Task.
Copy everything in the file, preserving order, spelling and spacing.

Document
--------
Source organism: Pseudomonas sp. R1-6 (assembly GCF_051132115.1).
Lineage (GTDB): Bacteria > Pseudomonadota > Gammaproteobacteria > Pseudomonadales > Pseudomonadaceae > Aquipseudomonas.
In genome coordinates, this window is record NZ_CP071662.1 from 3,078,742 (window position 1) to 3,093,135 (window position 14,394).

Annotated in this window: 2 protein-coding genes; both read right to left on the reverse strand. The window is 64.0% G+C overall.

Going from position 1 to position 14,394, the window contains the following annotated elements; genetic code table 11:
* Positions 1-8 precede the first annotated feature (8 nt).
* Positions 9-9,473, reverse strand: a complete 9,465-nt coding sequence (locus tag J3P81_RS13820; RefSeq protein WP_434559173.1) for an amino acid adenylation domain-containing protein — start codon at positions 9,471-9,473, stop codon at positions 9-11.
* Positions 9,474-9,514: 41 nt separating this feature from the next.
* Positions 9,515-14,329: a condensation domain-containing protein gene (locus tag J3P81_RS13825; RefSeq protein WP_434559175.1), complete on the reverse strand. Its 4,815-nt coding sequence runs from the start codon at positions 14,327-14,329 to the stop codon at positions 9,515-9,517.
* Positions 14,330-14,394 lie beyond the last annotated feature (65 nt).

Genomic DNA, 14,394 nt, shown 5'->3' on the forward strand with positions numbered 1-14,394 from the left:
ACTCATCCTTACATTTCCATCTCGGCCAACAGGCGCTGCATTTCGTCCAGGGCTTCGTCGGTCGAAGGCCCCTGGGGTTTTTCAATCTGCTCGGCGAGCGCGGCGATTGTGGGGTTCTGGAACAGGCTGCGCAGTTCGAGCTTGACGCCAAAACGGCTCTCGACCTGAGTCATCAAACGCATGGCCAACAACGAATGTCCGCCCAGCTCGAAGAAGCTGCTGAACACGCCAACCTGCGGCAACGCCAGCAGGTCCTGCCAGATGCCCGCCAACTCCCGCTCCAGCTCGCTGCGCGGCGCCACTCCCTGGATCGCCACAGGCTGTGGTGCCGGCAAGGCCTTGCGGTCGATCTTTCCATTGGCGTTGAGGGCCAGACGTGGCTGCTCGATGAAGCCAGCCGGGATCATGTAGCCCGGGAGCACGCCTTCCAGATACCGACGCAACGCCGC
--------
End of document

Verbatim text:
Source organism: Pseudomonas sp. R1-6 (assembly GCF_051132115.1).
Lineage (GTDB): Bacteria > Pseudomonadota > Gammaproteobacteria > Pseudomonadales > Pseudomonadaceae > Aquipseudomonas.
In genome coordinates, this window is record NZ_CP071662.1 from 3,078,742 (window position 1) to 3,093,135 (window position 14,394).

Annotated in this window: 2 protein-coding genes; both read right to left on the reverse strand. The window is 64.0% G+C overall.

Going from position 1 to position 14,394, the window contains the following annotated elements; genetic code table 11:
* Positions 1-8 precede the first annotated feature (8 nt).
* Positions 9-9,473, reverse strand: a complete 9,465-nt coding sequence (locus tag J3P81_RS13820; RefSeq protein WP_434559173.1) for an amino acid adenylation domain-containing protein — start codon at positions 9,471-9,473, stop codon at positions 9-11.
* Positions 9,474-9,514: 41 nt separating this feature from the next.
* Positions 9,515-14,329: a condensation domain-containing protein gene (locus tag J3P81_RS13825; RefSeq protein WP_434559175.1), complete on the reverse strand. Its 4,815-nt coding sequence runs from the start codon at positions 14,327-14,329 to the stop codon at positions 9,515-9,517.
* Positions 14,330-14,394 lie beyond the last annotated feature (65 nt).

Genomic DNA, 14,394 nt, shown 5'->3' on the forward strand with positions numbered 1-14,394 from the left:
ACTCATCCTTACATTTCCATCTCGGCCAACAGGCGCTGCATTTCGTCCAGGGCTTCGTCGGTCGAAGGCCCCTGGGGTTTTTCAATCTGCTCGGCGAGCGCGGCGATTGTGGGGTTCTGGAACAGGCTGCGCAGTTCGAGCTTGACGCCAAAACGGCTCTCGACCTGAGTCATCAAACGCATGGCCAACAACGAATGTCCGCCCAGCTCGAAGAAGCTGCTGAACACGCCAACCTGCGGCAACGCCAGCAGGTCCTGCCAGATGCCCGCCAACTCCCGCTCCAGCTCGCTGCGCGGCGCCACTCCCTGGATCGCCACAGGCTGTGGTGCCGGCAAGGCCTTGCGGTCGATCTTTCCATTGGCGTTGAGGGCCAGACGTGGCTGCTCGATGAAGCCAGCCGGGATCATGTAGCCCGGGAGCACGCCTTCCAGATACCGACGCAACGCCGC